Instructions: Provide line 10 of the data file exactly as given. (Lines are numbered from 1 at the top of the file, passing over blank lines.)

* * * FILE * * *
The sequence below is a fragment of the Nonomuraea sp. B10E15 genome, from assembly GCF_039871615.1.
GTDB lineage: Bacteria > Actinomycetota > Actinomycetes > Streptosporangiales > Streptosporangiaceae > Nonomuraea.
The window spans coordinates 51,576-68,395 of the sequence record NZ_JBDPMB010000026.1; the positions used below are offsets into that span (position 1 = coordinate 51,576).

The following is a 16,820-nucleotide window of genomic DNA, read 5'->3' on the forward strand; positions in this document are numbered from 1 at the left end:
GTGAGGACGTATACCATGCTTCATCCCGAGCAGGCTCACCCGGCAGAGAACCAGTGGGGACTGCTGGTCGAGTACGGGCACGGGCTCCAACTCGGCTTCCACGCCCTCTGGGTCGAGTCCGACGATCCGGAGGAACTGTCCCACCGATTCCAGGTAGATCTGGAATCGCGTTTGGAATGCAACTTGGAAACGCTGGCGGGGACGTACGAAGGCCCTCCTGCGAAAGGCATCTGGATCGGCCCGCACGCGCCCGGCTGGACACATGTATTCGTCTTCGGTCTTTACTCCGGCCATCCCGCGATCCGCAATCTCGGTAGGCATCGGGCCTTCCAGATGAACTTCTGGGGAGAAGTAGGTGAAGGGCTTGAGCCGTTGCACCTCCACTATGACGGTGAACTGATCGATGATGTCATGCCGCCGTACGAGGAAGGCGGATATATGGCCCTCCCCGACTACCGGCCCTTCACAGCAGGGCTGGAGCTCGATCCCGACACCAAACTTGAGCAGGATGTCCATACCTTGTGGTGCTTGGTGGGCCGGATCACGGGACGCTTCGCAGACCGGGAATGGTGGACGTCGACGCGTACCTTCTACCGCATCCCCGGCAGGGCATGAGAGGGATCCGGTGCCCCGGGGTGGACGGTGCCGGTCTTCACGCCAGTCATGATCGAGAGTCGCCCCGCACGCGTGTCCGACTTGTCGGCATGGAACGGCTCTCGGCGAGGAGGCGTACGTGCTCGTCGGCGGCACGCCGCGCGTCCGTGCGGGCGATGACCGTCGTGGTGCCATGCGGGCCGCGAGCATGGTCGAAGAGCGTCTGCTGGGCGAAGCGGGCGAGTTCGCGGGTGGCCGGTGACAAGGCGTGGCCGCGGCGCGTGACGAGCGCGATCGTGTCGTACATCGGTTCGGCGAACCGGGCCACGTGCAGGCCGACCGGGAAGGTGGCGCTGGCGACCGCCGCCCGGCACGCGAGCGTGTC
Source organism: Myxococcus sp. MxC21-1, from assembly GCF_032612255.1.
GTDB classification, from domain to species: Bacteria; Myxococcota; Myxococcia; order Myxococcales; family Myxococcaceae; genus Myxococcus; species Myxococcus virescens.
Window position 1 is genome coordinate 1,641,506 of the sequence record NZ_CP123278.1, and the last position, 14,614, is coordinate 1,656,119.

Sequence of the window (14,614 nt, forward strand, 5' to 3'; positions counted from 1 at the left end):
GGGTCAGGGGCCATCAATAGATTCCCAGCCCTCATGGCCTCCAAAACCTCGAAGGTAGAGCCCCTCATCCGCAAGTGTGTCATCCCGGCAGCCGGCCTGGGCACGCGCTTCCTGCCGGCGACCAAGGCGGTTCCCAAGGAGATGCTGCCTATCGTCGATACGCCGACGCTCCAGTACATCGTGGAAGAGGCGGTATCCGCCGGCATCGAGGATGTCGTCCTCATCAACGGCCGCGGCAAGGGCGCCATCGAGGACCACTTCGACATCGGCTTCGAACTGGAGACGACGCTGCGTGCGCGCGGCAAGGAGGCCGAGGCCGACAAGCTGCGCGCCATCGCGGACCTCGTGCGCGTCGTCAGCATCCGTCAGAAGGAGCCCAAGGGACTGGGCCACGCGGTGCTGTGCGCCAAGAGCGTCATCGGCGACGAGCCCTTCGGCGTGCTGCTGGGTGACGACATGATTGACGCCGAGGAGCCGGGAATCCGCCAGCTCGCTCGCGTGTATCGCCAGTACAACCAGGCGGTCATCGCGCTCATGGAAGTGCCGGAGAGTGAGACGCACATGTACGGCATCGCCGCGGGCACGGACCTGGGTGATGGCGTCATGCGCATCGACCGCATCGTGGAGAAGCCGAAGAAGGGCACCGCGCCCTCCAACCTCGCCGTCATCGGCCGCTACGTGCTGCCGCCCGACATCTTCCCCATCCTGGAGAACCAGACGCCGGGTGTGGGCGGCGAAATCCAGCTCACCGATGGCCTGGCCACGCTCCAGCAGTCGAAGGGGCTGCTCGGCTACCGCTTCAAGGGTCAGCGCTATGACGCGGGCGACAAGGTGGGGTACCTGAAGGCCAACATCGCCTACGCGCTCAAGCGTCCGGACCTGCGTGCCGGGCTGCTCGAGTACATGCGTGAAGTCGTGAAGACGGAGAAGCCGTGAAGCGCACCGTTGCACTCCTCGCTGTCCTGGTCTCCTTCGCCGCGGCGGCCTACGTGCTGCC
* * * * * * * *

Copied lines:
GGGTCAGGGGCCATCAATAGATTCCCAGCCCTCATGGCCTCCAAAACCTCGAAGGTAGAGCCCCTCATCCGCAAGTGTGTCATCCCGGCAGCCGGCCTGGGCACGCGCTTCCTGCCGGCGACCAAGGCGGTTCCCAAGGAGATGCTGCCTATCGTCGATACGCCGACGCTCCAGTACATCGTGGAAGAGGCGGTATCCGCCGGCATCGAGGATGTCGTCCTCATCAACGGCCGCGGCAAGGGCGCCATCGAGGACCACTTCGACATCGGCTTCGAACTGGAGACGACGCTGCGTGCGCGCGGCAAGGAGGCCGAGGCCGACAAGCTGCGCGCCATCGCGGACCTCGTGCGCGTCGTCAGCATCCGTCAGAAGGAGCCCAAGGGACTGGGCCACGCGGTGCTGTGCGCCAAGAGCGTCATCGGCGACGAGCCCTTCGGCGTGCTGCTGGGTGACGACATGATTGACGCCGAGGAGCCGGGAATCCGCCAGCTCGCTCGCGTGTATCGCCAGTACAACCAGGCGGTCATCGCGCTCATGGAAGTGCCGGAGAGTGAGACGCACATGTACGGCATCGCCGCGGGCACGGACCTGGGTGATGGCGTCATGCGCATCGACCGCATCGTGGAGAAGCCGAAGAAGGGCACCGCGCCCTCCAACCTCGCCGTCATCGGCCGCTACGTGCTGCCGCCCGACATCTTCCCCATCCTGGAGAACCAGACGCCGGGTGTGGGCGGCGAAATCCAGCTCACCGATGGCCTGGCCACGCTCCAGCAGTCGAAGGGGCTGCTCGGCTACCGCTTCAAGGGTCAGCGCTATGACGCGGGCGACAAGGTGGGGTACCTGAAGGCCAACATCGCCTACGCGCTCAAGCGTCCGGACCTGCGTGCCGGGCTGCTCGAGTACATGCGTGAAGTCGTGAAGACGGAGAAGCCGTGAAGCGCACCGTTGCACTCCTCGCTGTCCTGGTCTCCTTCGCCGCGGCGGCCTACGTGCTGCC